6    c  2019     12      0.282978
7    c  2020     01      1.651437
8    c  2020     02      1.265936


Example 3: The dataframe below has names embedded in it (‘measure1’, ‘measure2’) that we would love to reuse as column names.

    treat1-measure1     treat1-measure2 treat2-measure1 treat2-measure2
0                1              4                   2               5
1                2              5                   3               4


For this, we use the .value variable, which signals to pivot_longer to treat the part of the column names corresponding to .value as new column names. The .value variable is similar to stubnames in pandas’ wide_to_long function, but with more flexibility.

df = (pd.DataFrame(...)
.pivot_longer(
names_to = ("group", '.value'),
names_sep = '-',
sort_by_appearance = True
)
)

group  measure1  measure2
0  treat1         1         4
1  treat2         2         5
2  treat1         2         5
3  treat2         3         4


Let’s break down the .value idea. When .value is used, pivot_longer creates a pairing. In the example above, we get a pairing {"group":["treat1", "treat2"], ".value":["measure1", "measure2"]}. All the values associated with .value become new column names, while those not associated with .value(treat1 and treat2) become values in a new column group. values_to is overridden during this process.

Note

The values not associated with “.value” (in the example above, this is the group column) are returned as object dtypes. You can change it to your preferred dtype using pandas’ astype method.

Example 4: You can also unpivot from wide to long using regular expressions

    n_1  n_2  n_3  pct_1  pct_2  pct_3
0   10   20   30   0.1    0.2    0.3

df = (pd.DataFrame(...)
.pivot_longer(
names_to = (".value", "name"),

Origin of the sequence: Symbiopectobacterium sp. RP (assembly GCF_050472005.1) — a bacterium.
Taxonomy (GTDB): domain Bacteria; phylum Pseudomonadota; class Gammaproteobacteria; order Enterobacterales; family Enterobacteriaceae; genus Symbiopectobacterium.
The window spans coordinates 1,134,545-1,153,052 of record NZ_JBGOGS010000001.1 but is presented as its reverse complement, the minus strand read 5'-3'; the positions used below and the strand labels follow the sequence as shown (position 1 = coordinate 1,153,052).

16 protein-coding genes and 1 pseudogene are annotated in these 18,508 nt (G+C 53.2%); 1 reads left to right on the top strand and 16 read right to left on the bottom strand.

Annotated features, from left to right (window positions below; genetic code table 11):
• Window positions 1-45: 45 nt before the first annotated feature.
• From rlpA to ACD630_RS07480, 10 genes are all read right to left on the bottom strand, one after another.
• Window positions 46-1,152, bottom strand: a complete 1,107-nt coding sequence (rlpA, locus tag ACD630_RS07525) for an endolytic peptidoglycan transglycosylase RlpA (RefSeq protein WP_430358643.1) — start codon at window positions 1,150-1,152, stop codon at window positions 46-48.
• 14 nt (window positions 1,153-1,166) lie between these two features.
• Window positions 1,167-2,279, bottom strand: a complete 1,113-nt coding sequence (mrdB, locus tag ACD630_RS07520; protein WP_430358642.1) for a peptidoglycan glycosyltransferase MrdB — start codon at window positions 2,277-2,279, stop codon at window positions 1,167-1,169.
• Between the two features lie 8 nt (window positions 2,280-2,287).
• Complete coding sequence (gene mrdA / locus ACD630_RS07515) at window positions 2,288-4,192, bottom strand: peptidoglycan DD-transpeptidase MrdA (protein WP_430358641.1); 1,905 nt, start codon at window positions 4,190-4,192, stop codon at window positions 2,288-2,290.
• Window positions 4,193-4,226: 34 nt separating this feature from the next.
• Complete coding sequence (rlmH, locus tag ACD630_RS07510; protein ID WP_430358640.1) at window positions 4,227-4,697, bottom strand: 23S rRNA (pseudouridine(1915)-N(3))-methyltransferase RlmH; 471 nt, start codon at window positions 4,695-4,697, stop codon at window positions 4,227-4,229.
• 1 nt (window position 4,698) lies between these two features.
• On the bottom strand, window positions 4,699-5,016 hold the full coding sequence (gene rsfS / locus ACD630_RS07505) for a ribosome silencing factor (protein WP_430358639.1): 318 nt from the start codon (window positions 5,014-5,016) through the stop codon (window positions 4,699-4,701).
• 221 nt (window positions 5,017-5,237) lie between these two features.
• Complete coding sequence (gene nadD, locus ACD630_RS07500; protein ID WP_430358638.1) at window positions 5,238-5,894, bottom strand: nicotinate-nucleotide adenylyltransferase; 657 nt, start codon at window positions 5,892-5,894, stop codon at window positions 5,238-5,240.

names_pattern = "(.*)_(.)"
)
)

name    n  pct
0     1  10.0  0.1
1     2  20.0  0.2
2     3  30.0  0.3


The same idea of .value works here as well. Based on the capturing groups in the regex in names_pattern, we have two pairings –> {".value":["n", "pct"], "name":[1,2,3]}. Just like in the previous example, the values associated with .value become new column names, while those not associated with .value become values in the new column name.

Note that there are no limits to the pairing; however, you can only have one .value in names_to.

Example 5: You can also pass a list/tuple of regular expressions that match specific patterns to names_pattern, along with a list/tuple of new names to names_to; this can come in handy if .value falls short:

  GameID   Date         Visitor      Score_V       Home         Score_H
0  1     9/10/2020   Houston Texans     20    Kansas City Chiefs   34
1  2     9/13/2020   Seattle Seahawks   38    Atlanta Falcons      25

df = (pd.DataFrame(...)
.pivot_longer(
['GameID','Date'],
names_to=("Team","Score"),
names_pattern=("^Visitor|Home", "^Score"))
)

GameID       Date              Team       Score
0       1       9/10/2020      Houston Texans     20
1       2       9/13/2020    Seattle Seahawks     38
2       1       9/10/2020  Kansas City Chiefs     34
3       2       9/13/2020     Atlanta Falcons     25


Note that in the code above, the number of entries in both names_to and names_pattern must match. Essentially, what the code does is look for columns that start with Visitor or Home (using the regex supplied) and puts all the values associated with these columns under a new column name Team. It then looks for columns that start with Score and collate all the values associated with these columns to a single column named Score.

You can also take advantage of janitor.patterns function, or the select_columns syntax, which allows selection of columns via a regular expression; this can come in handy if you have a lot of column names to pass to the index or column_names parameters, and you do not wish to manually type them all.

     name    wk1   wk2   wk3   wk4
0    Alice     5     9    20    22
1    Bob       7    11    17    33
2    Carla     6    13    39    40

df = (pd.DataFrame(...)
.pivot_longer(index = janitor.patterns("^(?!wk)"))
)

name   variable  value
0   Alice      wk1      5
1     Bob      wk1      7
2   Carla      wk1      6
3   Alice      wk2      9
4     Bob      wk2     11
5   Carla      wk2     13
6   Alice      wk3     20
7     Bob      wk3     17
8   Carla      wk3     39
9   Alice      wk4     22
10    Bob      wk4     33
11  Carla      wk4     40


Note

Unpivoting a dataframe with MultiIndex columns, when either names_sep or names_pattern is provided is not supported.

Functional usage syntax:

import pandas as pd
import janitor as jn

df = pd.DataFrame(...)
df = jn.pivot_longer(
df = df,
index = [column1, column2, ...],
column_names = [column3, column4, ...],
names_to = new_column_name,